Perth University’s $695m CBD Campus Project Wins Approval


DevelopmentWA has approved Edith Cowan University’s Perth CBD campus project, ECU City, as part of the $1.5 billion Perth City Deal.

The billion-dollar collaboration is between the federal government, the Western Australian government and the City of Perth.

The university has also recently closed its call for tenders on the project, it is expected the successful tenderers will be announced in February 2022.

Construction on the 8078sq m ECU City site will start in the second quarter of 2022 with early site works. It will be one of Perth’s largest building projects under way.

It is scheduled to open in July 2025.

The $695-million, 11-storey development will host the Founding Pianos collection and also be the home of Kurongkurl Katitjlin, the Centre for Indigenous Australian Education and Research.

Vice-chancellor professor Steve Chapman said that the new ECU City campus was a chance to create the university of the future and explore what it could achieve.

▲ The new campus will also host the Western Australian Academy of Performing Arts.

“We look forward to the construction phase of this project and the creation of one of the most dynamic, innovative and technologically advanced university campuses in the southern hemisphere,” he said.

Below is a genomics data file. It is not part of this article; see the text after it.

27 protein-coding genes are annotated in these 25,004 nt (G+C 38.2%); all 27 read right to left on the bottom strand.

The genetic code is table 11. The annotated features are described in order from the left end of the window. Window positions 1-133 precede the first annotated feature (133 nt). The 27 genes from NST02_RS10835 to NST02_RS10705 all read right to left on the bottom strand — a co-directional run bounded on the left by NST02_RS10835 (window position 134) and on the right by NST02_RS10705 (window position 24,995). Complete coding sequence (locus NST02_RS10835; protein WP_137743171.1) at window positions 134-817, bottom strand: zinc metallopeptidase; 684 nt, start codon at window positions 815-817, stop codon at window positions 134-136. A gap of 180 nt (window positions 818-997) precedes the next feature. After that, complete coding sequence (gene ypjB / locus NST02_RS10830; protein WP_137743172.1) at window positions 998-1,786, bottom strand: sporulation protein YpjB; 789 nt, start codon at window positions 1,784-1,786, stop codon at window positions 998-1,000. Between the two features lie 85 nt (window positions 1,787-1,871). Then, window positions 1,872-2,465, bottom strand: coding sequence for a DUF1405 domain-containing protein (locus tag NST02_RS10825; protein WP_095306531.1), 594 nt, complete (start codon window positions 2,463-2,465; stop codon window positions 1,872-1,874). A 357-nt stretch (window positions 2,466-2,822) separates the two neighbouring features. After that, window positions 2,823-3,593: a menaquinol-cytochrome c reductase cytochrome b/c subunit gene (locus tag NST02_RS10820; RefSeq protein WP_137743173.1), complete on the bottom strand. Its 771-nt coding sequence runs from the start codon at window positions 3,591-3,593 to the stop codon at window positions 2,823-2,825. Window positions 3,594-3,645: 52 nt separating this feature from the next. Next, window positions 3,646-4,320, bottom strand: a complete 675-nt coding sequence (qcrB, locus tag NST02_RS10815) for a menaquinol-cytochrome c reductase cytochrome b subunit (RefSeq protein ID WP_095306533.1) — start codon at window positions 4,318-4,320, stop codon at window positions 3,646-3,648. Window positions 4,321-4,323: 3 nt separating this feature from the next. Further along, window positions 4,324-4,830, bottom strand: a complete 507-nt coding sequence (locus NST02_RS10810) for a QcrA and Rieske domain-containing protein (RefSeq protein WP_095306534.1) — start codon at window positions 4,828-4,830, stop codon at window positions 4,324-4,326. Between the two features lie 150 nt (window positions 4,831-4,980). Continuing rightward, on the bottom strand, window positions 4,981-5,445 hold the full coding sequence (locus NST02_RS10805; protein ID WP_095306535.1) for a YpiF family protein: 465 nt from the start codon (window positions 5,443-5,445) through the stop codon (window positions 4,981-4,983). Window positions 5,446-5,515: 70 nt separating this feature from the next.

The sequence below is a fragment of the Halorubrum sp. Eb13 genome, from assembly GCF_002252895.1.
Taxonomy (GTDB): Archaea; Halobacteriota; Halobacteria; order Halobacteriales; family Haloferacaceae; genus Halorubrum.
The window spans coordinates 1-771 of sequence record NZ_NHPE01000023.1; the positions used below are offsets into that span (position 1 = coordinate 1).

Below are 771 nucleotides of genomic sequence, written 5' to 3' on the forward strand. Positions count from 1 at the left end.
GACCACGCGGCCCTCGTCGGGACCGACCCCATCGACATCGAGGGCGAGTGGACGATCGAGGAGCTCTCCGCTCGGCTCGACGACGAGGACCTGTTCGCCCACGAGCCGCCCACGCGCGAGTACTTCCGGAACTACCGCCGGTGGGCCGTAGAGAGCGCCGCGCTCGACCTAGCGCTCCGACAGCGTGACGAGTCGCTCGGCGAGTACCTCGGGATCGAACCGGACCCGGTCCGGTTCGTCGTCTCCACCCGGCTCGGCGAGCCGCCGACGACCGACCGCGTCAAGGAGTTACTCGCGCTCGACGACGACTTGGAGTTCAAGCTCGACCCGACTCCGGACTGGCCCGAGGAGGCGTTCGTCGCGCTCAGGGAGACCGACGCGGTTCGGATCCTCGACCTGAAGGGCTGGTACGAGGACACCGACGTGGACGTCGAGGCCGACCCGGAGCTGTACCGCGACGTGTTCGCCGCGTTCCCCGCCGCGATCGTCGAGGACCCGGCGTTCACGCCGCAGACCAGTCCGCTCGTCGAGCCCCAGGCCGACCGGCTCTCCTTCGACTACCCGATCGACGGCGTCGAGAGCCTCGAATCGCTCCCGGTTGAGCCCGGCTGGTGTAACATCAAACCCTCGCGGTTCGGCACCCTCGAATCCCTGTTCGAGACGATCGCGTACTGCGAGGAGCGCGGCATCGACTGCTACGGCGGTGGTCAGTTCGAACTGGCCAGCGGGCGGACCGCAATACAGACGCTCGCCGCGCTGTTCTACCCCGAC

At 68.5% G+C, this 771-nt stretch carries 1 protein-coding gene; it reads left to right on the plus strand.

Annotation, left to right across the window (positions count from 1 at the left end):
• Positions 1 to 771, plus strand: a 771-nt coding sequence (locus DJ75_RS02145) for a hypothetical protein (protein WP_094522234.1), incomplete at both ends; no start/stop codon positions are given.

The ECU City project will connect to Yagan Square in the Perth CBD, linking the commercial and cultural precincts of more than 8000sq m with a total campus space of more than 60,000 square metres.

The facility is planned to become a hub for technology, creativity and business with the Western Australian Academy of Performing Arts (WAAPA) relocating to it.

WAAPA has five venues and produces more than 300 public performances a year.

The site will also be the home of the School of Science, and broadcasting, film and production studios.

Chapman said the project would have a positive impact on the city.

“ECU City is set to revitalise the Perth CBD by supporting more than 3100 direct and indirect jobs during its construction and attracting more than 9000 students and staff from 2025,” he said.

That number is projected to grow to more than 11,000 students and staff by 2030 and it is expected to generate more than $7.58 billion in that period.


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